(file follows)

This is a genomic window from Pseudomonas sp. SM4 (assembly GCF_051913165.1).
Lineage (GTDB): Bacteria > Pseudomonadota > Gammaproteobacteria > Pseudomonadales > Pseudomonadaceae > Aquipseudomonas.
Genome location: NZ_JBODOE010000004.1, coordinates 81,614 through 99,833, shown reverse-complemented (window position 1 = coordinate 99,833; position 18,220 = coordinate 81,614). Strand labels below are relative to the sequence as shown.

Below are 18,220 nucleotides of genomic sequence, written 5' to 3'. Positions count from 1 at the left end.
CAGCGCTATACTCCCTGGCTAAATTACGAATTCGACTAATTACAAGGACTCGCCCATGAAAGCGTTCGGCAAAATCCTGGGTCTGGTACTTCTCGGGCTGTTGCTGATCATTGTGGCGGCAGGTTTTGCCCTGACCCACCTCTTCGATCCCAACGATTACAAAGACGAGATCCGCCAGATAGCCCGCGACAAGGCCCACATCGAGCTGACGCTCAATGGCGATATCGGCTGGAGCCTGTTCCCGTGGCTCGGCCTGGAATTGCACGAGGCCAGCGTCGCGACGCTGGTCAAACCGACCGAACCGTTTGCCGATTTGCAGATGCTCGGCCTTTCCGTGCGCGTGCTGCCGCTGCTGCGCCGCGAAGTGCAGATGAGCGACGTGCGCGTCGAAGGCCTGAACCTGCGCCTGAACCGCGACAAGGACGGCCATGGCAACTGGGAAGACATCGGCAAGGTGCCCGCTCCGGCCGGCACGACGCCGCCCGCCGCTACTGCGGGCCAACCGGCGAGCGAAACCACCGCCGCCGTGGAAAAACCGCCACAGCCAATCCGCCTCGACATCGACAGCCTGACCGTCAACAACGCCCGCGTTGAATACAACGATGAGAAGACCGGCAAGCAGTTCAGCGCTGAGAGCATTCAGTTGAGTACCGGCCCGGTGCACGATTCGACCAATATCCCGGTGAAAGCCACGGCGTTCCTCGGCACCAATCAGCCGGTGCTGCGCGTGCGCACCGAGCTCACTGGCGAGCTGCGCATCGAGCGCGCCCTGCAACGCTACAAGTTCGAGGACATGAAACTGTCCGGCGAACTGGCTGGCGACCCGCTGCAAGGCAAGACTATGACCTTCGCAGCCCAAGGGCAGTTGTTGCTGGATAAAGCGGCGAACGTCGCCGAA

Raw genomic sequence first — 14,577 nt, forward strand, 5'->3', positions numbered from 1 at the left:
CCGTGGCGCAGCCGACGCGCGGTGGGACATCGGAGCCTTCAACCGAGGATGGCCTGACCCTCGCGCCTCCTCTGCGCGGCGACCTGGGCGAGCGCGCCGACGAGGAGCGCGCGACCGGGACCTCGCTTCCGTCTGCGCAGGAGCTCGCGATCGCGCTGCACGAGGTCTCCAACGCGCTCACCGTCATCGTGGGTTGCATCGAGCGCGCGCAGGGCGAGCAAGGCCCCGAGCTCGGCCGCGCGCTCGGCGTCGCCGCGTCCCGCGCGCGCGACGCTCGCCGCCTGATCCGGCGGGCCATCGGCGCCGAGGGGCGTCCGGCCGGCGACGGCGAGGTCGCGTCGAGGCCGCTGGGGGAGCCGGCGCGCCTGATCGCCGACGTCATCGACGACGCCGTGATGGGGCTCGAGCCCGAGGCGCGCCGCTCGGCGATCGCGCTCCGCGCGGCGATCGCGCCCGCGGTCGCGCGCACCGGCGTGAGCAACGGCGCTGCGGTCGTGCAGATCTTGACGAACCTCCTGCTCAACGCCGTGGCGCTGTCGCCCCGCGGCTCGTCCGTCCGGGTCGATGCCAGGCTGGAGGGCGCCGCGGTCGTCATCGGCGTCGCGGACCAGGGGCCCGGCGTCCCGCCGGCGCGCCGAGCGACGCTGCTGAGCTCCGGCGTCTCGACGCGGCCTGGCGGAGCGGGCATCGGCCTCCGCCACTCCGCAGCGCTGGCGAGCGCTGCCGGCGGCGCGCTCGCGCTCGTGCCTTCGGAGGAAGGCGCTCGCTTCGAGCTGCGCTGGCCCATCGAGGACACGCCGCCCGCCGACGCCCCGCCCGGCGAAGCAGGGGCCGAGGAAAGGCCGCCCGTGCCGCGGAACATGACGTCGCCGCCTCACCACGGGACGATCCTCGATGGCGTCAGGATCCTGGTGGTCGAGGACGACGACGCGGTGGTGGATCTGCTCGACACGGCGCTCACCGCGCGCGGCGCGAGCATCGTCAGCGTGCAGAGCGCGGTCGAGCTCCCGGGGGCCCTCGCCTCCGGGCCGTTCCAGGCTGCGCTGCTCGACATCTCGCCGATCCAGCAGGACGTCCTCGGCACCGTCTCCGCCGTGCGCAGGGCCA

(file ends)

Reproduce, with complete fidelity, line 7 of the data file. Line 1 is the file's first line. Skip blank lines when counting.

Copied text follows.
CCGTGGCGCAGCCGACGCGCGGTGGGACATCGGAGCCTTCAACCGAGGATGGCCTGACCCTCGCGCCTCCTCTGCGCGGCGACCTGGGCGAGCGCGCCGACGAGGAGCGCGCGACCGGGACCTCGCTTCCGTCTGCGCAGGAGCTCGCGATCGCGCTGCACGAGGTCTCCAACGCGCTCACCGTCATCGTGGGTTGCATCGAGCGCGCGCAGGGCGAGCAAGGCCCCGAGCTCGGCCGCGCGCTCGGCGTCGCCGCGTCCCGCGCGCGCGACGCTCGCCGCCTGATCCGGCGGGCCATCGGCGCCGAGGGGCGTCCGGCCGGCGACGGCGAGGTCGCGTCGAGGCCGCTGGGGGAGCCGGCGCGCCTGATCGCCGACGTCATCGACGACGCCGTGATGGGGCTCGAGCCCGAGGCGCGCCGCTCGGCGATCGCGCTCCGCGCGGCGATCGCGCCCGCGGTCGCGCGCACCGGCGTGAGCAACGGCGCTGCGGTCGTGCAGATCTTGACGAACCTCCTGCTCAACGCCGTGGCGCTGTCGCCCCGCGGCTCGTCCGTCCGGGTCGATGCCAGGCTGGAGGGCGCCGCGGTCGTCATCGGCGTCGCGGACCAGGGGCCCGGCGTCCCGCCGGCGCGCCGAGCGACGCTGCTGAGCTCCGGCGTCTCGACGCGGCCTGGCGGAGCGGGCATCGGCCTCCGCCACTCCGCAGCGCTGGCGAGCGCTGCCGGCGGCGCGCTCGCGCTCGTGCCTTCGGAGGAAGGCGCTCGCTTCGAGCTGCGCTGGCCCATCGAGGACACGCCGCCCGCCGACGCCCCGCCCGGCGAAGCAGGGGCCGAGGAAAGGCCGCCCGTGCCGCGGAACATGACGTCGCCGCCTCACCACGGGACGATCCTCGATGGCGTCAGGATCCTGGTGGTCGAGGACGACGACGCGGTGGTGGATCTGCTCGACACGGCGCTCACCGCGCGCGGCGCGAGCATCGTCAGCGTGCAGAGCGCGGTCGAGCTCCCGGGGGCCCTCGCCTCCGGGCCGTTCCAGGCTGCGCTGCTCGACATCTCGCCGATCCAGCAGGACGTCCTCGGCACCGTCTCCGCCGTGCGCAGGGCCA